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Published
May 17, 2022
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Shoe Zone recovers in latest half-year as omnichannel strategy pays off

Published
May 17, 2022

Value-focused footwear retailer Shoe Zone appears to be recovering from the pandemic and making the most of consumer interest in budget ranges.


Shoe Zone



The company reported its results for the half-year up to 2 April on Tuesday and the figures looked generally good.

Revenue rose 73% to £69.9 million with store revenue of £58.1 million. Digital revenue ‘normalised’ at £11.8 million, down from £17.6 million during the prior year’s half that was affected by lockdowns. The company made profit before tax of £3.1 million, much better than a £2.6 million loss a year earlier.

Of course, it was helped by the fact that the company’s shops were able to trade for the full 26 weeks this time compared to only 10 weeks in the same period of the previous year. And the fact that it has been reshaping its estate also provided a boost. For instance the number of ‘Big Box’ stores was stable at 45 but it had 35 ‘Hybrid’ stores compared to 22 at the end of the previous financial year. And it's ‘Original’ store format was down to 308 from 343.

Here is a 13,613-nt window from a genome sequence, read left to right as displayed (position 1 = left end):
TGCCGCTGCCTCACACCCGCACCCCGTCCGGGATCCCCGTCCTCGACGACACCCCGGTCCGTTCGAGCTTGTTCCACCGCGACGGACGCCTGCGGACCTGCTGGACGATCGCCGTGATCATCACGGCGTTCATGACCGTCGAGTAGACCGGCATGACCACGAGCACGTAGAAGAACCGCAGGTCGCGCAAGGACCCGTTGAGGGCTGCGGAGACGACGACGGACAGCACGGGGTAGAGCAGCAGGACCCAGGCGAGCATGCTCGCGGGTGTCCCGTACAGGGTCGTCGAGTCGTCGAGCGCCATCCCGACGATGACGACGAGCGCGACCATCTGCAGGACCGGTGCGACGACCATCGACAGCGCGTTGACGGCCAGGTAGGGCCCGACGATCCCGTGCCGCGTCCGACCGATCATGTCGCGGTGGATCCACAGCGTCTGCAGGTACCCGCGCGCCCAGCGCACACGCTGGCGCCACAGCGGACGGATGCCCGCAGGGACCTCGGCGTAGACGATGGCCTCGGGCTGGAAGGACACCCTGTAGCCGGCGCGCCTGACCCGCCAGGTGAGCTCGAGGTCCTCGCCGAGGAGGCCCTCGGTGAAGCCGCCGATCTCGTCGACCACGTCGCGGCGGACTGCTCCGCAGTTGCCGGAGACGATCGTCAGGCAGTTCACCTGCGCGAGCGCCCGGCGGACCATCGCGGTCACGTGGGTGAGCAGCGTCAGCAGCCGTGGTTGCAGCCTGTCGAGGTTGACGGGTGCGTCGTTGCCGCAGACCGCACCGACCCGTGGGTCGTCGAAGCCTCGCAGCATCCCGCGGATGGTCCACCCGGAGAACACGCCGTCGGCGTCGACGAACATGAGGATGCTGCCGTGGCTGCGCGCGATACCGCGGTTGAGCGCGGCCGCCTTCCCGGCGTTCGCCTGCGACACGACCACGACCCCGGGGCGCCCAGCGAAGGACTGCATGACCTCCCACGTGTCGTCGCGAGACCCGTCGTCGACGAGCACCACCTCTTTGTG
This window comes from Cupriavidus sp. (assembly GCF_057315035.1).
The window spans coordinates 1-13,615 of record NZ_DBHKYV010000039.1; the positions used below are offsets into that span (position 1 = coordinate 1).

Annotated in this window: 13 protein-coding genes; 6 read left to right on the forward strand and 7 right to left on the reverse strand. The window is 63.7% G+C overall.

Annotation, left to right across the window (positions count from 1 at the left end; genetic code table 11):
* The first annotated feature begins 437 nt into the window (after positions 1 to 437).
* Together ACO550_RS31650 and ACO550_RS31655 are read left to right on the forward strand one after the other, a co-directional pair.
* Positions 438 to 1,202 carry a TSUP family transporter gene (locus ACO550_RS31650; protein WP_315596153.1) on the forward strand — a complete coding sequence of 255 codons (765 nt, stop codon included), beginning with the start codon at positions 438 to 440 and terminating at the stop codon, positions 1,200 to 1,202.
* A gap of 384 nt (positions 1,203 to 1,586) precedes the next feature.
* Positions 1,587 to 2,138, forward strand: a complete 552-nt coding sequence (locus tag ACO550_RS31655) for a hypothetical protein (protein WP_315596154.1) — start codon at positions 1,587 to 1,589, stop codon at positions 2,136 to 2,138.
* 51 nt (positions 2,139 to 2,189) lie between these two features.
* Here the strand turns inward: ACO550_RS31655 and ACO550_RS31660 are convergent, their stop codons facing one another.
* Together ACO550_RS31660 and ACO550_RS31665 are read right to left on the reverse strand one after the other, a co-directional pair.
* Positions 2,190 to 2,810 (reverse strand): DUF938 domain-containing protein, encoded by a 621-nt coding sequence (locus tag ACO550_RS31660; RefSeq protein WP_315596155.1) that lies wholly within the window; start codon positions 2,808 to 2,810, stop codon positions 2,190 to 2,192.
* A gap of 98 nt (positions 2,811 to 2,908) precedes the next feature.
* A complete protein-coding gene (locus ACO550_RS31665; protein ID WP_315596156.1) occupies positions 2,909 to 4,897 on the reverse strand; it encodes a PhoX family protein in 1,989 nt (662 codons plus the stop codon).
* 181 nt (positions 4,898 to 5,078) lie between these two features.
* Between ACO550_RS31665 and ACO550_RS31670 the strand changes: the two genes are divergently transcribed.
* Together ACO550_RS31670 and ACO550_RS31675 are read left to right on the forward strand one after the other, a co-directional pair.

Having closed 30 poorly-performing stores and opened eight new Hybrid formats, it's getting its chain of stores into the shape it wants. And in negotiating new leases it has made renewal savings of £0.4 million with an average reduction of 37%.

And on Tuesday the company said it’s “accelerating” store relocations and refits”. Its ultimate goal is a doubling of Big Box locations to approximately 100 and an increase in Hybrid stores to 200 in the medium term. It expects to be trading from a similar sales square footage, but from a reduced number of locations.

Not that the firm’s profitability is completely focused on its shops as it's also putting in place infrastructure changes at its head office, and further investing in digital. 

“All of these areas are key to progressing our strategy and we will commit to spending at least 3% of turnover annually on capital projects,” it said.

And the investment in digital certainly makes sense. Digital growth fell back in the half, as expected as it reopened all stores, and is now back to the normalised level expected. But digital is still 114.5% higher on a two-year basis. 

Yet the firm’s omnichannel strategy is also key as it ensures that all channels work together. It said that “part of the success of our digital operation is our very efficient returns process which is complemented by our extensive network of stores. We have a returns rate of 10.9% and the vast majority of these are returned to store, hence why our physical store network is critical to our future success”.

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